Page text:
Among the many agents tested were botulinum, campyobacter, salmonella and listeria (bacterial agents); and norwalk-like viruses and hepatitus A (viral agents)."

What's more, according to a clinical study published in the International Food Resource Journal in 2011, titled, "A study on the minimum inhibitory concentration and minimum bactericidal concentration of Nano Colloidal Silver on food-borne pathogens," researchers wrote:

"Nano colloidal silver can be a potential antimicrobial agent due to its low cost of production and high effectiveness in antimicrobial properties, which may find wide applications in various food industries to address food safety issues...

…Ten different concentration of Nano Colloidal Silver were tested against Listeria monocytogenes Escherichia coli O157:H7, Salmonella enterica Serovar Typhi, Vibrio cholerae,Vibrio parahaemolyticus, Bacillus cereus and Staphylococcus aureus…"

The researchers discovered that the Listeria monocytogenes pathogen was inhibited by colloidal silver at 24.58 ppm concentration, while Salmonell typhi and Staphylococcus aureus were inhibited at 23.75 ppm and 13.85 ppm concentrations respectively.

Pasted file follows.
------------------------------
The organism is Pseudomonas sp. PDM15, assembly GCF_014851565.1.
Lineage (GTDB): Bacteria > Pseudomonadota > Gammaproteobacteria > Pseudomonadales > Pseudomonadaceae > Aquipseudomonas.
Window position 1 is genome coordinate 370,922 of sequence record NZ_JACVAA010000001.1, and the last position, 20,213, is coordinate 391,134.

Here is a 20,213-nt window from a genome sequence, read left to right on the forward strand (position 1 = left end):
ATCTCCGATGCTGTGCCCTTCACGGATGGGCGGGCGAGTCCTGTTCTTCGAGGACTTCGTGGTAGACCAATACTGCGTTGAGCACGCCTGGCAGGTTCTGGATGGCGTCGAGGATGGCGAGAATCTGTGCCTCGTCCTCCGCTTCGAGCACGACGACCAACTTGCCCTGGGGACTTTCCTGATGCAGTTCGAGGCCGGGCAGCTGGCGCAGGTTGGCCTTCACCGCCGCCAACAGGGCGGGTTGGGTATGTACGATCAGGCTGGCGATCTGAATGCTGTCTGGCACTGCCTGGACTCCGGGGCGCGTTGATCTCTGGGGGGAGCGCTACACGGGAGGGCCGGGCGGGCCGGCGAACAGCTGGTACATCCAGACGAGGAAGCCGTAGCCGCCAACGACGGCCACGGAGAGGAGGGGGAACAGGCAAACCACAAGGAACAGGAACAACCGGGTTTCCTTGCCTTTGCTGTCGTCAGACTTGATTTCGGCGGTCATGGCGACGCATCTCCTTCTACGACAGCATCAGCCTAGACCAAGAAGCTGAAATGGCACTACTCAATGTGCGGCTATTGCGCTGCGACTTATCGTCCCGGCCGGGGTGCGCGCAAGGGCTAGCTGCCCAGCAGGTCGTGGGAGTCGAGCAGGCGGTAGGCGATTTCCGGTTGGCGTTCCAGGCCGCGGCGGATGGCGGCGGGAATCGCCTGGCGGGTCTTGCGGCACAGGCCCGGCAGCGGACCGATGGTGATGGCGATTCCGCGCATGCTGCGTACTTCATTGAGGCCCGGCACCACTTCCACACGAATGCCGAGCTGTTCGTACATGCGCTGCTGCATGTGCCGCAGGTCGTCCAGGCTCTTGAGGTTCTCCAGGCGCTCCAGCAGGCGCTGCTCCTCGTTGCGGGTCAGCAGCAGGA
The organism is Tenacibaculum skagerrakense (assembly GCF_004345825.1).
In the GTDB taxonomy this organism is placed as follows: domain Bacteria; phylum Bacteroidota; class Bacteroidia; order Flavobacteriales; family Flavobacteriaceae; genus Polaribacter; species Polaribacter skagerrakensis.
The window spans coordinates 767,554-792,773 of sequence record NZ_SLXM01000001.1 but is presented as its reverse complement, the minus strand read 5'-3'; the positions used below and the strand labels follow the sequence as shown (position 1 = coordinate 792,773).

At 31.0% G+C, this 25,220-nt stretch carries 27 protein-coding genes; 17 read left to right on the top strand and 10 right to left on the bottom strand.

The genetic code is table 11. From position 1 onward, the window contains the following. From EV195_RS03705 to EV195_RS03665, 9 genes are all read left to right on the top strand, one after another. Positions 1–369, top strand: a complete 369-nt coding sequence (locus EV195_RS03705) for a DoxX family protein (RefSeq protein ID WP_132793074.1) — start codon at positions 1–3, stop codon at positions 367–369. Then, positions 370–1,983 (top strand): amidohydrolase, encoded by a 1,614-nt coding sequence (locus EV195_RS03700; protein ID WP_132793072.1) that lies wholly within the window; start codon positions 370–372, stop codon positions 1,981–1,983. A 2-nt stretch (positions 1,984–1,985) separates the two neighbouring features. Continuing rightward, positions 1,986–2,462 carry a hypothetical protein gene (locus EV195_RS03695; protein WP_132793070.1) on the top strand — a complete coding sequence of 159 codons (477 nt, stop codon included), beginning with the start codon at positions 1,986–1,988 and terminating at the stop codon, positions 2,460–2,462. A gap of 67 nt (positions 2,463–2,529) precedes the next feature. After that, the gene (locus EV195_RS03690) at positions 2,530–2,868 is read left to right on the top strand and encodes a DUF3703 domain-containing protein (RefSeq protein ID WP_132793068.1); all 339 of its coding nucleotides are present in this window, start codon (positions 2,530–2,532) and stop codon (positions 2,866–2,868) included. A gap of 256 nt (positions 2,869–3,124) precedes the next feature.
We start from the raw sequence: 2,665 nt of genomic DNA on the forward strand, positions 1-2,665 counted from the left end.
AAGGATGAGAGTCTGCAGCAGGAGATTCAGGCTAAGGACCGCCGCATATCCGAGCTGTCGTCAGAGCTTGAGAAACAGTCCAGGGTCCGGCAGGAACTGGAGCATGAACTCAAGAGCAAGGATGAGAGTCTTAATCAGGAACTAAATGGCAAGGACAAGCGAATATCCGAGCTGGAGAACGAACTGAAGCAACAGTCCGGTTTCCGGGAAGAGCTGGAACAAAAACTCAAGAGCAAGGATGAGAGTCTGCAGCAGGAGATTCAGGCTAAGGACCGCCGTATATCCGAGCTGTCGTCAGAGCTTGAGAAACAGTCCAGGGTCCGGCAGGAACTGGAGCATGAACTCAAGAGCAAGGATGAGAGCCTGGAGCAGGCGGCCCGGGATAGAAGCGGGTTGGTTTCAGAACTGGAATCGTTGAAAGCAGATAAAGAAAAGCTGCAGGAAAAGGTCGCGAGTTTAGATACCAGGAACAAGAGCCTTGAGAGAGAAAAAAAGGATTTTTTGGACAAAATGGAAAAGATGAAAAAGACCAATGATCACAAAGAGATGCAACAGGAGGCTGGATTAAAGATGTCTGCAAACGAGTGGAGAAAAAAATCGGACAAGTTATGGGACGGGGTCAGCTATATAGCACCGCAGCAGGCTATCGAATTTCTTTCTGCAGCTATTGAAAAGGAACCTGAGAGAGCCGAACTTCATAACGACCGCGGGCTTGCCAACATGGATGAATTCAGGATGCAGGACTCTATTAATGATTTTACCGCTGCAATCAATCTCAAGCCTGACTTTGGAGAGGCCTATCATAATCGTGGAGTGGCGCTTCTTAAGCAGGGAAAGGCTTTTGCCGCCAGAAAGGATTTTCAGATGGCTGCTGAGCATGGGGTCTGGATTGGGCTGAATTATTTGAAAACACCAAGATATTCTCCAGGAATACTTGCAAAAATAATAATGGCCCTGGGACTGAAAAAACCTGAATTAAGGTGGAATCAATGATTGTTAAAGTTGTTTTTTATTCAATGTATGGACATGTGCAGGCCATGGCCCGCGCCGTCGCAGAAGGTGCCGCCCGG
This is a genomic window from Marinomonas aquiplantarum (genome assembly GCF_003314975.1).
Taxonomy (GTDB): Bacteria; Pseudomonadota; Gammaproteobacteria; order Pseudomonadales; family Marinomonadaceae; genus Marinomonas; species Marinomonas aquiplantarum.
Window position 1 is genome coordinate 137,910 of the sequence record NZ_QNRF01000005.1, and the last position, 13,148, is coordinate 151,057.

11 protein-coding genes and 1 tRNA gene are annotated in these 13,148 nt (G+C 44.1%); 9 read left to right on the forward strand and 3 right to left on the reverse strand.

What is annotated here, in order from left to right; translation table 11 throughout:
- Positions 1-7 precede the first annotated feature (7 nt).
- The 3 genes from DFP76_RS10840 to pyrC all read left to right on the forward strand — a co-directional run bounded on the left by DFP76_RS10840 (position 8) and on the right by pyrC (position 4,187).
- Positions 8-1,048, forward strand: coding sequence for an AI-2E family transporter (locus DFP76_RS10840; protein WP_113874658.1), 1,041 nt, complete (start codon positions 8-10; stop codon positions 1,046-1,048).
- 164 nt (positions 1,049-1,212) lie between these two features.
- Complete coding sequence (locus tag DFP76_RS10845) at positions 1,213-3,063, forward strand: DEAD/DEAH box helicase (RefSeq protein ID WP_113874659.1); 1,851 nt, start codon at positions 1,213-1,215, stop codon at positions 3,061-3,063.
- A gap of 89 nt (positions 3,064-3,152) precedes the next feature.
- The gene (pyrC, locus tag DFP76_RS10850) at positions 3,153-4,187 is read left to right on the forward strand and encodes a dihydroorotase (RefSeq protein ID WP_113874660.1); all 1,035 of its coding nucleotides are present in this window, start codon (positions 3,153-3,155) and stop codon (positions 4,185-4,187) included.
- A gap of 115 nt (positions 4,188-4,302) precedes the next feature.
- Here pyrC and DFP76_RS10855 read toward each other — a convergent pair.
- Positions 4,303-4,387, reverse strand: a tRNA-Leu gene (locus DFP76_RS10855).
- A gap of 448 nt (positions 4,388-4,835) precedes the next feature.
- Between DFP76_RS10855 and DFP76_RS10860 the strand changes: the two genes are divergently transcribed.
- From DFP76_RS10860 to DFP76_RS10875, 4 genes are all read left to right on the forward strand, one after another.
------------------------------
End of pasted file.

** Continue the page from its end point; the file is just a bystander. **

Other pathogens, including E. coli, were inhibited at between 10.63 and 7.71 ppm concentrations of colloidal silver.

The researchers further concluded:

"The antibacterial form of silver is the ions. Minute sub-particles [of nanosilver – ED] continuously emit a sufficient number of positively charged ions.

These destroy the enzymes of the bacteria, destabilize the cell membrane, the cell plasma or the cell wall and prevent their reproduction. The bacteria do not survive this concentrated attack."

The researchers also concluded that "The results…indicated that Nano Colloidal Silver's antibacterial effect is independent of acquisition of resistance by the bacteria against antibiotic drugs and thus be a potential antimicrobial agent to be used."

In other words, the nanosilver worked fabulously even against food poisoning pathogens that have developed resistance to antibiotic drugs.